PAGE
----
Chateau La Conseillante 2018
1 or more bottles$550.00
Jeb Dunnuck97 points
James Suckling97 points
Robert Parker's96 points
abulously situated alongside Cheval Blanc and L'Evangile, this property has a long track record of making outstanding wine that is never forced or over-extracted. Purchased by Louis Nicolas in 1871, it has remained in his family's ownership ever since. 11.8 hectares planted 83% Merlot, 17% Cabernet Franc. Always consistent and reliable, quality has been further improved in recent years by the production of a second wine - Duo de la Conseillante. 2018 is talented wine-maker Marielle Cazaux's 4th vintage. The yield was 32 hl/ha which means that about 4000 cases will be produced. Elevage in 70% new oak, 27% older oak and 3% in amphora.
Deep purple in colour, with a heady perfume of violets, trufles, dark chocolate and pure, ripe blueberries. The palate is incredibly silky on entry, allowing the fruit to shine with a glycerol polish that promotes the purity of dark fruit. Through the mid-palate the tannins build a muscular frame that adds a savoury, spicy note to the fruit. This structure is still very precise and focused, adds complexity of texture, and makes this a Vin de Garde, that will need a decade in bottle before reaching approachability. An impressive, powerful Pomerol.
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- Blue Fruits
- Red Meat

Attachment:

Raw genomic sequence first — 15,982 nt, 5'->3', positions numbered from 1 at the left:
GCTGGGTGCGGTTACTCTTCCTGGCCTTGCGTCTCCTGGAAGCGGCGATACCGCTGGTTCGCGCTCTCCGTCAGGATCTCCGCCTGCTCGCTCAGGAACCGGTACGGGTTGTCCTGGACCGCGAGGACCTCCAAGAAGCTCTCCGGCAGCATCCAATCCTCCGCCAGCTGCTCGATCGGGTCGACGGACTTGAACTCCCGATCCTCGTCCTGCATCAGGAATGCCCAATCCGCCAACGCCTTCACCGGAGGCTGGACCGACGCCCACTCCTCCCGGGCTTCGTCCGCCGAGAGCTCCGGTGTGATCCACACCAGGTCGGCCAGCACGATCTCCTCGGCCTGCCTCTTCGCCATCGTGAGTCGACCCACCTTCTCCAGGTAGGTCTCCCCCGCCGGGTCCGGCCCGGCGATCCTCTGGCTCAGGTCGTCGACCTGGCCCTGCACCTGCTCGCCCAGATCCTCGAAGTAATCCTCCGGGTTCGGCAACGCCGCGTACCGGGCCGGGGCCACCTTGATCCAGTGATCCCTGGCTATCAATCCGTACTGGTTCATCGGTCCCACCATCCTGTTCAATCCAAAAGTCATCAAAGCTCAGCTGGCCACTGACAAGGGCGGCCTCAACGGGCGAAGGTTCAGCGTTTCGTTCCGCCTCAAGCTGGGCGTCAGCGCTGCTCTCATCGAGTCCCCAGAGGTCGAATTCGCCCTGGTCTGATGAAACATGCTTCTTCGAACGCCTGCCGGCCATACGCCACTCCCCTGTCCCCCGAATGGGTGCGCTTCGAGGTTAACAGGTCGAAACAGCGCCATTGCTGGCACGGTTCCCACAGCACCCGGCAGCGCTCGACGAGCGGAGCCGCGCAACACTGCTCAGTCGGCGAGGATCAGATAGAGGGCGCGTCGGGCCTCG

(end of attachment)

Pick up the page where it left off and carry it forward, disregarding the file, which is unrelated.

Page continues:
Critic Scores & reviews
"A beautiful expression of this terroir, which always seems to yield a more elegant, complex style of wine, the 2018 ChÃ¢teau La Conseillante is based on 83% Merlot and 17% Cabernet Franc that saw 70% new French oak. A brilliant perfume of blueberries, currants, spring flowers, violets, and graphite gives way to a medium to full-bodied Pomerol with flawless balance, ultra-fine tannins, and a great finish. It closes down rather quickly with time in the glass (I followed the bottle for multiple days), and it isn't for the instant gratification crowd, but it's unquestionably a gorgeous Pomerol. Give bottles a solid 8-10 years of bottle age, and it's going to evolve for 25-30 years in cold cellars."
"A dense, layered Pomerol with lots of chocolate, walnut, and plum character. Some coffee undertones. Itâ€™s full-bodied with chewy, polished tannins and a structured, muscular finish. Solid. Elegance with power. 2018. Try after 2025."
Robert Parker's Wine Advocate96